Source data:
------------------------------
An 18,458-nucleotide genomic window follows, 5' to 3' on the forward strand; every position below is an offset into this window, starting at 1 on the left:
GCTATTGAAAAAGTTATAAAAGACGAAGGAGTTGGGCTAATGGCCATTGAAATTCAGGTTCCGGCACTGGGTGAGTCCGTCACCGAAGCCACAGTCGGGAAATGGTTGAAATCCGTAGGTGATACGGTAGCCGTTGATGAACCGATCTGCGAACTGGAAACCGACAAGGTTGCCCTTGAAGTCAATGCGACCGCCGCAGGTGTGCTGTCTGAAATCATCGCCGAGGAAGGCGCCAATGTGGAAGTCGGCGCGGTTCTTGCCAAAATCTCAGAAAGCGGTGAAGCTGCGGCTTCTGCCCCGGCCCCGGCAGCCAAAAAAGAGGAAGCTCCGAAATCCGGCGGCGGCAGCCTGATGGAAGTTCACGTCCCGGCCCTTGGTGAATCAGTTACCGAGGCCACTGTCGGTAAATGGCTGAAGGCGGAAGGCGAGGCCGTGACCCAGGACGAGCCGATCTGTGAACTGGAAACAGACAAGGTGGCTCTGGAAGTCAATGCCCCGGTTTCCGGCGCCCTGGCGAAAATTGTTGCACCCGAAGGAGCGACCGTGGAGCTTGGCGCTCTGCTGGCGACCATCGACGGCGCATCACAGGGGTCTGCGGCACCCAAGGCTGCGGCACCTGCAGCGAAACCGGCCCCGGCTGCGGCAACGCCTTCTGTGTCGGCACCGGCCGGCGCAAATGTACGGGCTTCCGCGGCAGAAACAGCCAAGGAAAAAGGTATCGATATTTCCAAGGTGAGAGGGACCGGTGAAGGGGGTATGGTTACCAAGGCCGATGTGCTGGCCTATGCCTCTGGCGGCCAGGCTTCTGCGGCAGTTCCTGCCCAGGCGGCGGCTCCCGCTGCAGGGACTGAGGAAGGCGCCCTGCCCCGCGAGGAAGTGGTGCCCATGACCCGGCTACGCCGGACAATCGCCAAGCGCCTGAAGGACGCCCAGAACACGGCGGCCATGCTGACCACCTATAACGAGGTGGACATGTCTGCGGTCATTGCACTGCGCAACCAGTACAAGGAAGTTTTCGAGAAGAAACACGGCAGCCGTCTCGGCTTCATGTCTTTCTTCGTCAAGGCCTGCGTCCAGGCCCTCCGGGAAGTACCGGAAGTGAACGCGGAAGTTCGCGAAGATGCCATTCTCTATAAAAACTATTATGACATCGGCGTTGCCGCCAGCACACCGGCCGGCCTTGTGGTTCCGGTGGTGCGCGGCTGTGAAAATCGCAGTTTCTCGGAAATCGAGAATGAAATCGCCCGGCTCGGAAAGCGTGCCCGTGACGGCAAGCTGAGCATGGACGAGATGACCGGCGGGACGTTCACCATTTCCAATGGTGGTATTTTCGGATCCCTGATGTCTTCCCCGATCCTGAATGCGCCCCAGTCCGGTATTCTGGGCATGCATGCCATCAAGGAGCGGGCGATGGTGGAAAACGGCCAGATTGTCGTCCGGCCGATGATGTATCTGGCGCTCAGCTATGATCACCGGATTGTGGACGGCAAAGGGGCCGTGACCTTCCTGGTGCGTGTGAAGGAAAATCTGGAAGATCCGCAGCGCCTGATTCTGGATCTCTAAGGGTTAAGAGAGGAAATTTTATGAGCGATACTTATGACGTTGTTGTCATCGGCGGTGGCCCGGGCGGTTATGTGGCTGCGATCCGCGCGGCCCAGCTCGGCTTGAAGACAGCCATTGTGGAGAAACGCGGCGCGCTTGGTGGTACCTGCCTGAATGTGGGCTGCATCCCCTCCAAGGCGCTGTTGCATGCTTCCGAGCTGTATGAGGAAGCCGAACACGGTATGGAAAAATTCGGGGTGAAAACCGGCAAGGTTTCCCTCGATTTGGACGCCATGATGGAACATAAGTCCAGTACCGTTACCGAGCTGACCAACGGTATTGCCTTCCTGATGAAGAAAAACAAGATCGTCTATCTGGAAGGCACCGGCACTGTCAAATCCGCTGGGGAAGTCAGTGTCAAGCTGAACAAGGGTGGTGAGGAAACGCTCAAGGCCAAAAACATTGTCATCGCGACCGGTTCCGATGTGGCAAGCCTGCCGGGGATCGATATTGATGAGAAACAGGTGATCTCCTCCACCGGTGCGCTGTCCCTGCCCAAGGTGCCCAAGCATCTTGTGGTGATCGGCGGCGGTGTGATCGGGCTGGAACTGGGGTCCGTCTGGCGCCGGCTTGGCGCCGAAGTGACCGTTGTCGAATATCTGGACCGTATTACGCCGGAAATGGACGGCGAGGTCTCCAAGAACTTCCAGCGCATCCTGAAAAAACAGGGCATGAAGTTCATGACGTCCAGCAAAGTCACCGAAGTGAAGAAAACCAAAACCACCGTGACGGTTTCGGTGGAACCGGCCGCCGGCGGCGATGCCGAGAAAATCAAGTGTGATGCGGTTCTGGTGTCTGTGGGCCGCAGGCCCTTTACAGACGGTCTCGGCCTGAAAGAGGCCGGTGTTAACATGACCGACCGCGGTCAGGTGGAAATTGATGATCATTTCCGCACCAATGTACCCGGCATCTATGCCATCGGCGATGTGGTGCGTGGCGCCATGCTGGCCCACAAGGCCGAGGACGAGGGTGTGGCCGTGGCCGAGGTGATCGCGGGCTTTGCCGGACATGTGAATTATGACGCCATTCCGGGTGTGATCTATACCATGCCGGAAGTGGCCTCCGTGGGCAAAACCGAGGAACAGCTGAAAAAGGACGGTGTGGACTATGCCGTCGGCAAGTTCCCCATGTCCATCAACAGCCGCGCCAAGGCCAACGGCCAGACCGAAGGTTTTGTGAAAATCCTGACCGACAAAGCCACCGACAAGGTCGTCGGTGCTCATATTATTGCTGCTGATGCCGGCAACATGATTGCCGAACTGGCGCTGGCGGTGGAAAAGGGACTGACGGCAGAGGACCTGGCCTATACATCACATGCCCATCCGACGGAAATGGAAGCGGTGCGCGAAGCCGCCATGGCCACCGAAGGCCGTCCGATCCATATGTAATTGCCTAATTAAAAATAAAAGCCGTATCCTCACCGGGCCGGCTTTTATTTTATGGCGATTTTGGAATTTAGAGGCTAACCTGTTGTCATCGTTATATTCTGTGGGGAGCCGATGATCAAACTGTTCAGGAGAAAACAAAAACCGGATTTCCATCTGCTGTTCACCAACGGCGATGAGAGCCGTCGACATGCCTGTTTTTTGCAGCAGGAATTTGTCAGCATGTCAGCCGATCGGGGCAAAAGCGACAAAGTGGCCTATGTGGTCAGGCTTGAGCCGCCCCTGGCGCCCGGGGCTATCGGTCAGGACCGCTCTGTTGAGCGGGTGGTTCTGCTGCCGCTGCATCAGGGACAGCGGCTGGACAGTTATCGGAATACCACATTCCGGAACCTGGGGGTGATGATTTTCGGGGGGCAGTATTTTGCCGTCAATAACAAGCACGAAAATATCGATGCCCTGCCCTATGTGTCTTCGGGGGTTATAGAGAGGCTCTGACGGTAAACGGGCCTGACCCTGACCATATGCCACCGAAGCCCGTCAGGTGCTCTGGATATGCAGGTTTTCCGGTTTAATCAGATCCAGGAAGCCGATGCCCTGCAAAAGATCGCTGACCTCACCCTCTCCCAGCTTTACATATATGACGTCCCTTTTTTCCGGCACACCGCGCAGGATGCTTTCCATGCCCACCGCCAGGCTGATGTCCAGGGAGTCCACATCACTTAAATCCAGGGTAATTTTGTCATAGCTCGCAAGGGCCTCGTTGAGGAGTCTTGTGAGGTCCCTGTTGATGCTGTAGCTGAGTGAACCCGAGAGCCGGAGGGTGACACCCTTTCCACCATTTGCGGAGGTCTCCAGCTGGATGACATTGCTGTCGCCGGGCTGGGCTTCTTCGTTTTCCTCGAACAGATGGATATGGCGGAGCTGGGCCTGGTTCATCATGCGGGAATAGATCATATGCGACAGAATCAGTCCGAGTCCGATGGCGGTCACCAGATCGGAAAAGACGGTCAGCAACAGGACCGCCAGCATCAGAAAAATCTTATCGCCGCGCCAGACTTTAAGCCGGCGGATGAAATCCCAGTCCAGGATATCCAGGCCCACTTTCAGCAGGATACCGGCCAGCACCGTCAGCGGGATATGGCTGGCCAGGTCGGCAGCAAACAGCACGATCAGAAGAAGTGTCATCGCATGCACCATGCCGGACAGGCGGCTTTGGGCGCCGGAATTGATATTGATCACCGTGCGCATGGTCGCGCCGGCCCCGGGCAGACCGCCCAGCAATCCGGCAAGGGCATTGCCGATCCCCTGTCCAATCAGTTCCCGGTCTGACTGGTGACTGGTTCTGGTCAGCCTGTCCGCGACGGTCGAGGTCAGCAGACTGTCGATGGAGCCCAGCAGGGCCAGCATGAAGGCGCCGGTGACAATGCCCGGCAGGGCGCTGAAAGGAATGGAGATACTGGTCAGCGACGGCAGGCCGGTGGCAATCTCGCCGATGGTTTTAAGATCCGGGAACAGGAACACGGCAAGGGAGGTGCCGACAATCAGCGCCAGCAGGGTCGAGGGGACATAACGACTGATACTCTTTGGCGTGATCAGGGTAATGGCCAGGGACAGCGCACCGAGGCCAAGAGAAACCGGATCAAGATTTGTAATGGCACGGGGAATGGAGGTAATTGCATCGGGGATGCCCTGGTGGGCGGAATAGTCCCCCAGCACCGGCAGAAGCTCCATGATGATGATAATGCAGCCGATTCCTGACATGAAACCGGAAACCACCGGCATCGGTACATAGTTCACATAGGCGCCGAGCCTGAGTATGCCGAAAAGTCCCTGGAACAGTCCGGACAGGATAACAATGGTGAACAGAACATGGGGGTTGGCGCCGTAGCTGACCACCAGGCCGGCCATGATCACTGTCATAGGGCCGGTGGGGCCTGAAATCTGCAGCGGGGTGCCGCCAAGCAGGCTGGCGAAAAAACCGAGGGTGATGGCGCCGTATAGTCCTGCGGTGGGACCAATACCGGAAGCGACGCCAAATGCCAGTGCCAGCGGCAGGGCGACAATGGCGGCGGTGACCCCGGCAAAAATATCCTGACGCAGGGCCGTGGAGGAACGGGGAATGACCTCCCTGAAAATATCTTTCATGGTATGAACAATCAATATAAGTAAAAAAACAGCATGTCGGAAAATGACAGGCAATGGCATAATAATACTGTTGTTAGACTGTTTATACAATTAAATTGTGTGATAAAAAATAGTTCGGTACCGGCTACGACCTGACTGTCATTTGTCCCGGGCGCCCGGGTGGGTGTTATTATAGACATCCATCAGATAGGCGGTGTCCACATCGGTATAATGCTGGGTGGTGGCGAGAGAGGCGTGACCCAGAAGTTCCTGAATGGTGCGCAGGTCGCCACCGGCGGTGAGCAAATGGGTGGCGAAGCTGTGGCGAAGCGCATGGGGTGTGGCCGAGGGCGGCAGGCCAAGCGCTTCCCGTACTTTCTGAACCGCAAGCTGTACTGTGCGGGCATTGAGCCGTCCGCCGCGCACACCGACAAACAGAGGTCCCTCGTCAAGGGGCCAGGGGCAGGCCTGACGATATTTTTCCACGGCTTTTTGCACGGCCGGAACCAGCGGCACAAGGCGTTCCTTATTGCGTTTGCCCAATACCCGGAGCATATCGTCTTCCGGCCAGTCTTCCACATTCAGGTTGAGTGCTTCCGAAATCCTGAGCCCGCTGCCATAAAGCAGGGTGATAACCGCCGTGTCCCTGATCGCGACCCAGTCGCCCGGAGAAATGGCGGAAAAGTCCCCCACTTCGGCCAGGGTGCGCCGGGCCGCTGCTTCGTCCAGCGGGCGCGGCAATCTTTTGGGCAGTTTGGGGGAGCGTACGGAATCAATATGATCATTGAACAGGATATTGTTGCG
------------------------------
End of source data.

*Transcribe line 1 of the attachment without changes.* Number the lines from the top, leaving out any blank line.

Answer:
An 18,458-nucleotide genomic window follows, 5' to 3' on the forward strand; every position below is an offset into this window, starting at 1 on the left: